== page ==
• Scouting: If a permittee requests a scouting trip with or by the Special Park Uses Coordinator, staff time will be assessed.
    • Extended administrative time: Any filming activity that is particularly complex is subject to the hourly fee. This fee covers additional administrative time needed beyond the maximum two hours covered by the $300.00 application and administrative fee. This rate does not preclude any of the other fees and is applied per hour/per staff member.
    • Government vehicle mileage: We currently charge $.55/mile on government vehicles used for monitoring and other activities associated with filming.

In addition, the National Park Service has been directed by Congress to collect a fee to provide a fair return to the United States for the use of park lands. The National Park Service uses the following still photography fee schedule:

  • 1–10 people - $50/day
  • 11–30 people - $150/day
  • Over 30 people - $250/day

Are there other permit requirements?

  • Liability insurance: You may be required to obtain liability insurance naming the United States as additionally insured in an amount commensurate with the risk posed to park resources by your proposed activity. You may also be asked to post a bond to ensure the payment of all charges and fees and the restoration of the area if necessary.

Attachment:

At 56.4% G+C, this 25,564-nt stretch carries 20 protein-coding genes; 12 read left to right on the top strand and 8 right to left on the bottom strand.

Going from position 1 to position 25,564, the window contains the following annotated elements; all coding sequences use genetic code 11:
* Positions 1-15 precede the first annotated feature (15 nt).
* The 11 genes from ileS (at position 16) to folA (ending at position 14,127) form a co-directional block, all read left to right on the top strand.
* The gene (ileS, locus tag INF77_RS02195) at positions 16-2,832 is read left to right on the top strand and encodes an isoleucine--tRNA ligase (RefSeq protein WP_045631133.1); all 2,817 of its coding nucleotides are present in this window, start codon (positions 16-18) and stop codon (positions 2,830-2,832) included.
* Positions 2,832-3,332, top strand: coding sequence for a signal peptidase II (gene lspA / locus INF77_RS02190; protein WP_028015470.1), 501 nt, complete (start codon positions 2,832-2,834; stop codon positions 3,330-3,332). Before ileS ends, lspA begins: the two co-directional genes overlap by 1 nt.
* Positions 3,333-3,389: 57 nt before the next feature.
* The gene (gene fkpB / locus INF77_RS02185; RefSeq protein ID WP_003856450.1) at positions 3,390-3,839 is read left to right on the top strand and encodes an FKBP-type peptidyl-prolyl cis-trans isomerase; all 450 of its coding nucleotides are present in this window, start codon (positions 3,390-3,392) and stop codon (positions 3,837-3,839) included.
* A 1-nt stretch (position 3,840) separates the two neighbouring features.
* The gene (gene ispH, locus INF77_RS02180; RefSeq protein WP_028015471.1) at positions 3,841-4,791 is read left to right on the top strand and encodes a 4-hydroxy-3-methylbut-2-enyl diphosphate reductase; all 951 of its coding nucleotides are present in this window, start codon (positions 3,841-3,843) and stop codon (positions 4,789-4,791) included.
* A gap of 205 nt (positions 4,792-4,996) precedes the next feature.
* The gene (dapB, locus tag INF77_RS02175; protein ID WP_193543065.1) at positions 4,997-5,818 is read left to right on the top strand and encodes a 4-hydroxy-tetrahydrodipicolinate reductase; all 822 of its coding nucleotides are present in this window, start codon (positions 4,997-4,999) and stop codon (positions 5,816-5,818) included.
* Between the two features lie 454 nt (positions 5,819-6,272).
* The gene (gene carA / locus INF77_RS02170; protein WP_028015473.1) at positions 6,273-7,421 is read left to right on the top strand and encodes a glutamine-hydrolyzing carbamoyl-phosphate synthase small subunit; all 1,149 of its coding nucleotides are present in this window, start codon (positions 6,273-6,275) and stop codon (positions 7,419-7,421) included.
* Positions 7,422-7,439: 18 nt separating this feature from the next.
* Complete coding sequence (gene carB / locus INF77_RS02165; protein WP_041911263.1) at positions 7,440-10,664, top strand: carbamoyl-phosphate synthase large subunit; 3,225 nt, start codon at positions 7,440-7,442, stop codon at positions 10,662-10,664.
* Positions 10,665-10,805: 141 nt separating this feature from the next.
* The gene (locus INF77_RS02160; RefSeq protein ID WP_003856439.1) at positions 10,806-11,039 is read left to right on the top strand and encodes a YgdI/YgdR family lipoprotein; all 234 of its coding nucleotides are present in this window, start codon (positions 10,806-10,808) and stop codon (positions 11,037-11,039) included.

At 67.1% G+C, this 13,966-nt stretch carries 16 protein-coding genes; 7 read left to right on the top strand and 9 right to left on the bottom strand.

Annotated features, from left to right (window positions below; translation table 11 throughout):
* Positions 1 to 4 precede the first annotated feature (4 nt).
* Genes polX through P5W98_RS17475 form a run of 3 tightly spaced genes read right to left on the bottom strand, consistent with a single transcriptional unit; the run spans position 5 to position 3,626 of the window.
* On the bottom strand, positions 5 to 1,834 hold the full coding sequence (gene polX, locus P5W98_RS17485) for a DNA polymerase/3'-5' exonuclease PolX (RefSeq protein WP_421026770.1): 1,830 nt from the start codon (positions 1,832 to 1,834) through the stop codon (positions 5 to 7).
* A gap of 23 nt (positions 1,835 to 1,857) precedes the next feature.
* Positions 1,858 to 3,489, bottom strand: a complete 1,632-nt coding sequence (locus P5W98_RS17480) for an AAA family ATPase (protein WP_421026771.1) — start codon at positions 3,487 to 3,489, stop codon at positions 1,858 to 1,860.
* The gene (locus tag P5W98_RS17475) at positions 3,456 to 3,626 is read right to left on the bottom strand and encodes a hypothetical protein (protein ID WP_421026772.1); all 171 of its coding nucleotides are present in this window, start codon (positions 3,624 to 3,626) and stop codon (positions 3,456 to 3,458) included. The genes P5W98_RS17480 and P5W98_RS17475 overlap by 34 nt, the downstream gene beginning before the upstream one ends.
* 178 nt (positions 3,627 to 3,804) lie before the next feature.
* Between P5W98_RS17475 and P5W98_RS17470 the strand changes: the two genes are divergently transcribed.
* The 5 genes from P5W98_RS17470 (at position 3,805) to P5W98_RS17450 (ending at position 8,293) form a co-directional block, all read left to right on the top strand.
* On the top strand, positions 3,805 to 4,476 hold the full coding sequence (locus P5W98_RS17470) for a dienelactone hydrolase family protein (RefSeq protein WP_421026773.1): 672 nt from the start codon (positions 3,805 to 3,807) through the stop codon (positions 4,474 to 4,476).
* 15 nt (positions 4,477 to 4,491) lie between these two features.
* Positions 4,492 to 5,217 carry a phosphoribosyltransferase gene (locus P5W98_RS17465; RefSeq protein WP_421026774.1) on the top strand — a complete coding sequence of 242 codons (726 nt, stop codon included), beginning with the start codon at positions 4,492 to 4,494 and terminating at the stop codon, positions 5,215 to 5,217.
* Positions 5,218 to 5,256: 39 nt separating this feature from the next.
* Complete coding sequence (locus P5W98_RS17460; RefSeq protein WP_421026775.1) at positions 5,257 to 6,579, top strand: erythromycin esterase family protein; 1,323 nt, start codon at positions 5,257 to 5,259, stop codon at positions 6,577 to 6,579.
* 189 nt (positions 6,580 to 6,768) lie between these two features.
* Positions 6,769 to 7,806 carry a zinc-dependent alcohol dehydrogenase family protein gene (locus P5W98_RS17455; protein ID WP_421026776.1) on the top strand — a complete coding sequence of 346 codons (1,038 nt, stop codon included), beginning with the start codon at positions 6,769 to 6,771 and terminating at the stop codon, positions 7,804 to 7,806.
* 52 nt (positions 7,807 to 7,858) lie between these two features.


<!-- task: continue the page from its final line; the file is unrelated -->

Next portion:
• Heat restrictions: Events will not be permitted for locations in the park below 2000 feet during the day between June 14 and September 9, between 10 AM and sunset, when temperatures historically reach 110 °F (43 °C). Continually monitored events outside of the listed dates will be temporarily suspended if ambient temperate reaches 110°F (43°C).
  • Wilderness: Potential permittee's should be aware that 93% of Death Valley National Park is a federally designated Wilderness, which is even more restrictive than National Park designation. For example, there is NO commercial filming within designated Wilderness areas--generally 200 feet from the centerline of a paved road and 50 feet from the centerline of an unpaved road. All filming must occur within the non-wilderness corridor.

Last updated: July 22, 2021

Contact the Park

Mailing Address:

P.O. Box 579
Death Valley, CA 92328

Phone:

(760) 786-3200